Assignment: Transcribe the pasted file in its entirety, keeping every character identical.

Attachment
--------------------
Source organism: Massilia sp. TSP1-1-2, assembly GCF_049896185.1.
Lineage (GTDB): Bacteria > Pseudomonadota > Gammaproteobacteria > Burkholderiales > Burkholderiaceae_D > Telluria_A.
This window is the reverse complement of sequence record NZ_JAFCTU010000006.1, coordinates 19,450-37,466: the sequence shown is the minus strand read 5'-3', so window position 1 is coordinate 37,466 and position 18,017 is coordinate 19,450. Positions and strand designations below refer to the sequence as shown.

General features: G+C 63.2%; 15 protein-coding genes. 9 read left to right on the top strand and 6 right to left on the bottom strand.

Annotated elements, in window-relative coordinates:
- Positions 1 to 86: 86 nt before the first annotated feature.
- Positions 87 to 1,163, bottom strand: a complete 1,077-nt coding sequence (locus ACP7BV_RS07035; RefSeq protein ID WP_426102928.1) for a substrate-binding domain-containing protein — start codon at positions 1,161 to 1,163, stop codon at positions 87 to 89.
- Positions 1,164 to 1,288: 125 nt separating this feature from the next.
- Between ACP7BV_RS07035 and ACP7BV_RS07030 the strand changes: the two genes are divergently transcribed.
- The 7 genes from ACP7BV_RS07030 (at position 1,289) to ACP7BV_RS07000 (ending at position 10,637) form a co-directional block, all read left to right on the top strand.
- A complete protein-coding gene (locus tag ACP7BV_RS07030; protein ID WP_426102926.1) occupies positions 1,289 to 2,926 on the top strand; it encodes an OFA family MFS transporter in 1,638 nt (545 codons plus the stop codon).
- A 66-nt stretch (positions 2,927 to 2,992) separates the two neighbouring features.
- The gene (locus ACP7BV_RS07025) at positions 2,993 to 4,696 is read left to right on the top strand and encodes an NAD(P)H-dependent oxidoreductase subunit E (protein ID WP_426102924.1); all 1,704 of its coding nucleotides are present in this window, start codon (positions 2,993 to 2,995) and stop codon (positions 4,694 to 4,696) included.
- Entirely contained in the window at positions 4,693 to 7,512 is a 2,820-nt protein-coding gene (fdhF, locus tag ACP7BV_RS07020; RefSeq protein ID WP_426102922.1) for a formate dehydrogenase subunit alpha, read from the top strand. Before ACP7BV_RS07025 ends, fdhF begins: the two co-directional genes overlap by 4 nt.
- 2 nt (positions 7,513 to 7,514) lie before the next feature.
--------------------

Source organism: Massilia sp. TSP1-1-2, assembly GCF_049896185.1.
Lineage (GTDB): Bacteria > Pseudomonadota > Gammaproteobacteria > Burkholderiales > Burkholderiaceae_D > Telluria_A.
This window is the reverse complement of sequence record NZ_JAFCTU010000006.1, coordinates 19,450-37,466: the sequence shown is the minus strand read 5'-3', so window position 1 is coordinate 37,466 and position 18,017 is coordinate 19,450. Positions and strand designations below refer to the sequence as shown.

General features: G+C 63.2%; 15 protein-coding genes. 9 read left to right on the top strand and 6 right to left on the bottom strand.

Annotated elements, in window-relative coordinates:
- Positions 1 to 86: 86 nt before the first annotated feature.
- Positions 87 to 1,163, bottom strand: a complete 1,077-nt coding sequence (locus ACP7BV_RS07035; RefSeq protein ID WP_426102928.1) for a substrate-binding domain-containing protein — start codon at positions 1,161 to 1,163, stop codon at positions 87 to 89.
- Positions 1,164 to 1,288: 125 nt separating this feature from the next.
- Between ACP7BV_RS07035 and ACP7BV_RS07030 the strand changes: the two genes are divergently transcribed.
- The 7 genes from ACP7BV_RS07030 (at position 1,289) to ACP7BV_RS07000 (ending at position 10,637) form a co-directional block, all read left to right on the top strand.
- A complete protein-coding gene (locus tag ACP7BV_RS07030; protein ID WP_426102926.1) occupies positions 1,289 to 2,926 on the top strand; it encodes an OFA family MFS transporter in 1,638 nt (545 codons plus the stop codon).
- A 66-nt stretch (positions 2,927 to 2,992) separates the two neighbouring features.
- The gene (locus ACP7BV_RS07025) at positions 2,993 to 4,696 is read left to right on the top strand and encodes an NAD(P)H-dependent oxidoreductase subunit E (protein ID WP_426102924.1); all 1,704 of its coding nucleotides are present in this window, start codon (positions 2,993 to 2,995) and stop codon (positions 4,694 to 4,696) included.
- Entirely contained in the window at positions 4,693 to 7,512 is a 2,820-nt protein-coding gene (fdhF, locus tag ACP7BV_RS07020; RefSeq protein ID WP_426102922.1) for a formate dehydrogenase subunit alpha, read from the top strand. Before ACP7BV_RS07025 ends, fdhF begins: the two co-directional genes overlap by 4 nt.
- 2 nt (positions 7,513 to 7,514) lie before the next feature.